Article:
Kendrick Lamar’s verse is out of touch with reality.

Sadly, he is right both about the attitude and the lack of discernment regarding it, thinking that having a boastful attitude is a sign of being victorious.

But I am not surprised… Continue reading

The Latter Will Be Greater?

I was stuck on this song today. Ironically it has been within a week that my prayer theme has been ‘impossible’, meaning praying in all the areas of God doing the impossible. So the line of this song keeps ringing through my ears – “all things are possible”

I like Israel Houghton. I think he has an infectious heart of worship. Ever since his New Seasons release in 2001, he has had a growing presence in the gospel market.  Though I do not listen to much of this genre, I find that New Seasons is an album I come back to from time to time.

As I listened to the words of this song, I was both encouraged and skeptical. I plan on doing a longer piece on Israel and his music, what I like and lament. But suffice it say for now that I listen with a great deal of ambivalence.  Specific to this song, in relation to some long desired restoration I have hoped for, I am encouraged knowing that God can do the impossible.

You will be blessed, more than you can ask

Despite what has been done, the best is yet to come

And your latter will be greater

Your latter will be greater than the past

Take a listen to the whole presentation and you might pick up on why I’m skeptical. And by skeptical, I mean can we expect that our tomorrows will be better than the past? Continue reading

Creating a Worship Experience or Affection for Christ?

I came across this quote from one of my older Parchment and Pen posts. The quote was from Jared Moore, SBC Voices, where he wrote on corporate worship experiences. I thought it was worth reproducing here.

You do not want to create worship services that make Christians want to return to your worship services again; instead you want to create worship services that make Christians long to be with Christ.  If your hearers, regardless the age, are not responding to the gospel, but are rather responding to the atmosphere you are creating; then you are making it twice as hard for them to come to Christ.  I beg you, stop trying to create an emotional attachment to an experience invented by crafted services that are meant to induce emotion.  What you are doing is creating a feeling, a “high” in the individual which he or she will try to duplicate throughout the rest of his or her days unless he or she is corrected by the Scriptures.  Thus, you make it twice as hard for them to respond to the gospel for the rest of their lives, because they think that in order to respond to the gospel, they must “feel” a certain way.  They also equate the value of all worship services based on how they feel instead of on whether or not Christ is exalted.  Thus, if there is anything negative in their lives, or any negativity taking place in the church, then they will not be able to create the original feeling that they felt in the past regardless if God is pleased with His worship service or not.  You may be growing crowds, but nostalgia cannot and does not last.  You are dooming all of these individuals for failure eventually.  Bad things eventually happen… and appropriated theology, not feelings, will sustain them through these terrible times.  You are not growing disciples, because services that are designed to induce feelings communicate that the gospel alone has no power to induce such feelings toward God.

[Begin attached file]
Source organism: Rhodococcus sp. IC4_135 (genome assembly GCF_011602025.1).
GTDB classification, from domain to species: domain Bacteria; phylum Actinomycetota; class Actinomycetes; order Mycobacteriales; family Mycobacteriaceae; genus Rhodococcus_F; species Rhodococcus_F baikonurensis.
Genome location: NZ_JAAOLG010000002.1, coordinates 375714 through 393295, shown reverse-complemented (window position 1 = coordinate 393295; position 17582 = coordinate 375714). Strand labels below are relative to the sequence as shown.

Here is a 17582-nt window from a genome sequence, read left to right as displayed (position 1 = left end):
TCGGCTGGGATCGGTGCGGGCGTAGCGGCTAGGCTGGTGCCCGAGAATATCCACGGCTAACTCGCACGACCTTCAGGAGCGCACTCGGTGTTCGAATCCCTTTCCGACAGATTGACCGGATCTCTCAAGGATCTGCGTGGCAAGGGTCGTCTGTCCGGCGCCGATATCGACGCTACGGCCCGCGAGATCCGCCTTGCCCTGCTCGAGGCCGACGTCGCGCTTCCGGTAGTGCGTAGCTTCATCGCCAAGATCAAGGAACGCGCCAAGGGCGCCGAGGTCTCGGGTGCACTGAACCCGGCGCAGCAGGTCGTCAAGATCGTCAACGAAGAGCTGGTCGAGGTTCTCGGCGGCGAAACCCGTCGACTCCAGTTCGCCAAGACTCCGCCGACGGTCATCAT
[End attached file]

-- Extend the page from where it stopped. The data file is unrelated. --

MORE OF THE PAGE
Here is a test to see if you are creating nostalgia or gospel-centered saints.  When people respond, ask them why.  Ask them why they responded.  If they point to their feelings instead of to repentance, you need to thoroughly examine them to see if they are responding to the gospel or to the atmosphere.  If they respond because they “felt the need to,” you must question them, making sure they are responding to the gospel.  The gospel is the good news of Jesus Christ reconciling sinners to His Father via faith alone, not some arbitrary feeling or emotion.  An atmosphere response is not a gospel-response! What and Who they respond to are essential!  If you are really concerned with God’s glory and the salvation of sinners, then do not try to manipulate! Continue reading